As the seasons change and cooler weather sets in, so does the annual arrival of flu season. The flu, short for influenza, is a contagious respiratory illness. It ranges from mild to severe — and your risk of severe illness is higher if you’re over age 65 or you have a respiratory condition like asthma or chronic obstructive pulmonary disorder (COPD), as well as other medical conditions such as obesity, diabetes, or heart or kidney disease.
Haven’t gotten your flu shot yet? Here’s why you should schedule your appointment before the end of October.
1. Maximize your immunity
In the United States, flu season generally lasts from October to May. Influenza has been arriving earlier and earlier, and in the 2022-2023 season, the virus hit early and hard, reaching very high levels within a few months. It was a very difficult winter for influenza with higher hospitalizations and deaths than in many years.
Getting your flu shot early in the season gives your body sufficient time to build immunity.
It takes about two weeks for the flu vaccine to trigger your body’s immune response to create the antibodies it needs to fight off the influenza virus. By getting the flu shot early, you increase your chances of better protection before flu activity in your community starts to peak.
Plus, flu shots are readily available at the beginning of the season, so you can get your shot without any unnecessary hassles. As the season progresses and demand increases, there might be cases of shortages or delays in receiving the vaccine. As of the date of this publication, the vaccine is readily available in pharmacies.
2. Reduce your risk of severe illness
The flu can cause severe complications that require hospitalization, especially in older people and those with chronic respiratory conditions. Being vaccinated helps reduce your risk of getting the flu — but even if you do get sick, the shot helps reduce the severity of the illness and the likelihood that you’ll require hospitalization.
It is true that a number of patients do experience side effects from the vaccine, but although they may make you uncomfortable, those infrequent side effects are less dangerous than having a serious influenza infection.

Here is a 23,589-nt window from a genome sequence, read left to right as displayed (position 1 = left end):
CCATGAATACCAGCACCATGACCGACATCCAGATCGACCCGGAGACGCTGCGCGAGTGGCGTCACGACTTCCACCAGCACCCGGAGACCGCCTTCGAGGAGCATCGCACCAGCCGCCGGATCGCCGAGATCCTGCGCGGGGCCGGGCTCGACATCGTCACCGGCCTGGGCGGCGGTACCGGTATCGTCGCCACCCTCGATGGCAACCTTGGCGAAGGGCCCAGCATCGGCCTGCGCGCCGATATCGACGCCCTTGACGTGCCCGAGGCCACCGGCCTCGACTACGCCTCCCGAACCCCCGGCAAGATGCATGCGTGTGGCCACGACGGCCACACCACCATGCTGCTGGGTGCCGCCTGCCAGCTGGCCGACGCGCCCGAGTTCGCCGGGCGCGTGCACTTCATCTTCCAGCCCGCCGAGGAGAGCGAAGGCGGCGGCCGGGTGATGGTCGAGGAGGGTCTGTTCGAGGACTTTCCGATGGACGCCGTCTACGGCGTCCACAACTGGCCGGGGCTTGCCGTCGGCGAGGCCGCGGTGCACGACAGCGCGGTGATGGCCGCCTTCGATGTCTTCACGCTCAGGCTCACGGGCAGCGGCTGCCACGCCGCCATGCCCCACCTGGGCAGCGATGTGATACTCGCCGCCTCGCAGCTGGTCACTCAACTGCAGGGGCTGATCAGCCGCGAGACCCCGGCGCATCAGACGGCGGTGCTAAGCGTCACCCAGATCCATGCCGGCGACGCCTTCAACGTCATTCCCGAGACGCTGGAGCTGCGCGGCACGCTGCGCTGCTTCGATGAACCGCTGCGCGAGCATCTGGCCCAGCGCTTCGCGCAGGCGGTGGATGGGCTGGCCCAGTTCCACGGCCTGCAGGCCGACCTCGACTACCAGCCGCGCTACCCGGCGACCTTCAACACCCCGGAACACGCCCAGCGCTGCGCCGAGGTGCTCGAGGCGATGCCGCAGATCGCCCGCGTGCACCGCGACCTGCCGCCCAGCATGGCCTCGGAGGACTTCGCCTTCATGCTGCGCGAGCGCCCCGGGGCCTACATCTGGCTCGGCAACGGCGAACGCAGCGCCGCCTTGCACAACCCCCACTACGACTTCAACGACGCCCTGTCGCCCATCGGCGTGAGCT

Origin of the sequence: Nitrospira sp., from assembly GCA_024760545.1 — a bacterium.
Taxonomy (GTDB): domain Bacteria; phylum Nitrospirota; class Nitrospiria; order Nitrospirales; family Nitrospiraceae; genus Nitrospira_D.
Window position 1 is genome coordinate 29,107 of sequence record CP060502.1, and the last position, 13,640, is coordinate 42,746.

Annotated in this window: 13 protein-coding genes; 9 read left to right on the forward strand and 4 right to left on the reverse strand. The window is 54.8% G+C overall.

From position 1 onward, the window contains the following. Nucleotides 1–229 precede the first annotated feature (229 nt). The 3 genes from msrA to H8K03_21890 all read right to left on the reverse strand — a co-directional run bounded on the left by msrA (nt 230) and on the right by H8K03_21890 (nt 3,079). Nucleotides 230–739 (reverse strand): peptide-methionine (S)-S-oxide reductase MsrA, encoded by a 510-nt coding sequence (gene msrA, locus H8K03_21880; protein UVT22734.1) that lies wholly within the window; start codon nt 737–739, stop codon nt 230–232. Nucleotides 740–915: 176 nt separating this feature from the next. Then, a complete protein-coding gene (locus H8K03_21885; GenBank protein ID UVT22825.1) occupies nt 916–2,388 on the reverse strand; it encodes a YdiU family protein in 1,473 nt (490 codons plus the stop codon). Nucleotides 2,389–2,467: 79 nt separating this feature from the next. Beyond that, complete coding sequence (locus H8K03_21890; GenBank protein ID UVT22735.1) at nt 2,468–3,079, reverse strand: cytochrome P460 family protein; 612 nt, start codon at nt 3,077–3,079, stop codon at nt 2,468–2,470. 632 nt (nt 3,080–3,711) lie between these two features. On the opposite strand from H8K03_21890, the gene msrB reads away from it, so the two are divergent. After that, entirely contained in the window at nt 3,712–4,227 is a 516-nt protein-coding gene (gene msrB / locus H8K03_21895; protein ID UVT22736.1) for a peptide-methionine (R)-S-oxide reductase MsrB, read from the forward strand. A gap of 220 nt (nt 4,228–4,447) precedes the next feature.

3. Lower your risk of COVID-19 coinfection and of RSV infection
The ongoing COVID-19 pandemic adds an extra layer of concern during flu season, particularly with the latest rise in COVID cases. The same is true for respiratory syncytial virus or RSV. All three, flu, COVID-19 and RSV, share similar symptoms, which can complicate your diagnosis and treatment.
Covid affects individuals of all ages. RSV is a concern in individuals over the age of sixty.
Be sure as well to be vaccinated against the current Covid variant, for which the vaccine was just being released in late September, and against RSV, for which there is a choice of both Pfizer and Glaxo vaccines.
When you get your flu shot early, you reduce your chances of getting sick with the flu and suffering the effects of a weakened immune system. A weaker immune system may increase your risk of COVID-19 infection and your need for hospitalization, but flu vaccination can help you stay healthier all winter long.
4. Help prevent community spread
Getting your flu shot early doesn’t just safeguard your health; it also contributes to the well-being of your community. When a larger percentage of the population is vaccinated, it creates a barrier against the flu’s spread — a phenomenon is known as “herd immunity.”
By getting your flu shot early, you can lead by example and encourage those around you to do the same. When more people get flu shots, the number of people who can contract and transmit the virus decreases, and your community stays healthier as a whole.
So if you haven’t gotten your flu shot yet, don’t wait. Call Kamelhar-Teller Pulmonology at 212-685-6611 or schedule an appointment online and start reaping the benefits of early protection this flu season.